Last month, we had the chance to spend a few days in Ashland, Oregon. Our son, Brian Russell Carey was appearing in Ring of Fire at the Oregon Cabaret Theatre, so we made the trip up to see him perform and spend a couple of weeks in Oregon. We loved it!
Ashland is a small town of about 20,000 nestled in the foothills of the Siskiyou and Cascade mountains. It’s most famous attraction is the Oregon Shakespeare Festival.
The Oregon Cabaret Theatre is a dinner theater that occupies the former First Baptist Church. The food was delicious and the show was fabulous. They do around five shows a year and have been getting great reviews.
People come from all around the world to attend the Oregon Shakespeare Festival, which started in 1935. It sells around 400,000 tickets of year to a variety of classic and contemporary theater. Sue insisted that we see a show at the OSF, so we also attended a production of Yeomen of the Guard at the Shakespeare Festival. It was great as well. It was an immersive theatrical production, so there were actually audience members sitting on the stage, having to move around the actors as went from place to place. So interesting!
We stayed in the Ashland Springs Hotel, an elegant hotel, remodeled from an historic landmark dating from the 1920’s. The rooms were small but well done, and the lobby was incredibly interesting, done up in an explorer kins of motif with everything from cases of specimens collected to a lamp made from a surveyors stand. It is right down town and it’s big benefit is that it’s right next to the Oregon Cabaret Theater, and a short walk to the theaters of the Oregon Shakespeare Festival.
The Ashland Springs Hotel is pretty much the tallest building in Ashland. You can see it from all over.
The lobby of the hotel has so many fun things to look at. See the case just to the right of center in the above photo? Check below.
Here’s that case a little closer. If you look closely, it has a number of specimens that have been collected. See below!
Here they are a little bit closer–this case holds eggs and birds nests and many other things related to birds. There are other cases that held shells and related items from the sea.
And here’s that lamp that is made out of some type of surveyor’s stand.
Even the elevator had specimens in it–leaves from all around Ashland.
The morning after arriving, we spent some time in Lithia Park, a beautiful 93 acre park straddling Ashland Creek for about 1 1/2 miles. There are several ponds, fountains picnic areas, bandstands, tennis courts, and even a swim reservoir in that park Even in March it was a beautiful green!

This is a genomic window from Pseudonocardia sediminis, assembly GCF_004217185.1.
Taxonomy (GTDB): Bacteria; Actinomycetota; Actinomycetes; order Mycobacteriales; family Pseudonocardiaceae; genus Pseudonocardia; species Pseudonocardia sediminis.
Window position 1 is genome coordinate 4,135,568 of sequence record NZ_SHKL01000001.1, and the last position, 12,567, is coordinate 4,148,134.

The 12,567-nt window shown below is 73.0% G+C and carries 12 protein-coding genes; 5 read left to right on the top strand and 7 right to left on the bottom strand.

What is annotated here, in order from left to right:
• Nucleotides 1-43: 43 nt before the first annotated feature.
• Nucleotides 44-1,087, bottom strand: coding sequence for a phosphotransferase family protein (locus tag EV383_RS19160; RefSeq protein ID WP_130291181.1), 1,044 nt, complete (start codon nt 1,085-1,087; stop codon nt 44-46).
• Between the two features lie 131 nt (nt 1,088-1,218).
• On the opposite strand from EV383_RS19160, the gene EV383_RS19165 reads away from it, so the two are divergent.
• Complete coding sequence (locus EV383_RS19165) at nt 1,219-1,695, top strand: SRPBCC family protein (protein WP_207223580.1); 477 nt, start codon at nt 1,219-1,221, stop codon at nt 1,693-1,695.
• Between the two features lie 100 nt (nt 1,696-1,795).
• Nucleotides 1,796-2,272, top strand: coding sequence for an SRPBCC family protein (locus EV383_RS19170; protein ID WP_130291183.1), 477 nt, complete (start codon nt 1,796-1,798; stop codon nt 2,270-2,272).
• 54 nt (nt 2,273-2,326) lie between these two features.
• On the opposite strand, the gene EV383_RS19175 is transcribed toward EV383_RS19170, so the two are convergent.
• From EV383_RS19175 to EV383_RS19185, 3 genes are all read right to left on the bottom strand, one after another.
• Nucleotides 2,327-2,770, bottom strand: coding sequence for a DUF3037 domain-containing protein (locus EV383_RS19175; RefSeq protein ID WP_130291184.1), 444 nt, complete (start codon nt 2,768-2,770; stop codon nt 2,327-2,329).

The city has tons of restaurants and shops catering to the attendees of the festival. There is plenty to stroll around and explore for a few days.
Crater Lake is only a few hours away and we tried to make it up to see it, even though we knew the road around the rim would be closed. Unfortunately, most of the first few days in Oregon were rainy and this day was no exception. At higher altitudes, rain turned to snow and when the roads were very snow covered and the snow on the sides of the roads was 6 feet high and we were still 12 miles from Rim Village, we gave up and turned around. The newly fallen snow on the pine trees that lined the road was gorgeous, though!
Along the way to Crater Lake, we stopped a visited a few waterfalls that had fairly easy hikes to them, Pearsony Falls, Mill Creek Falls and Barr Falls. There are SO MANY waterfalls in Oregon (you’ll more about this in posts later).
Back to Ashland. In the early times, lithia water was discovered at a some nearby springs and townspeople thought they could capitalize on the mineral water to make bathes that people would come to soak in to get relief from various maladies. That didn’t last, but in 1927 they brought to water to a water fountain downtown that you can sample. It’s worth doing, but just take a sip! It looks harmless enough, but has a pretty strong taste as Sue shows! It has quite the flavor and a big gulp would be bit much!
Ashland is also the home of Southern Oregon University, which has about 11000 students. One of the other claims to fame in Ashland is that it is the home of the world’s only laboratory dedicated to the solve crimes against wildlife, the National Fish and Wildlife Forensics Laboratory.
Ashland is about three hours from the coast if you go where we went, which was to Bandon, Oregon, and maybe shorter as the crow flies. Definitely a fun place to go for a few days, hang out, see some great shows, spend time in a beautiful park, and just enjoy life!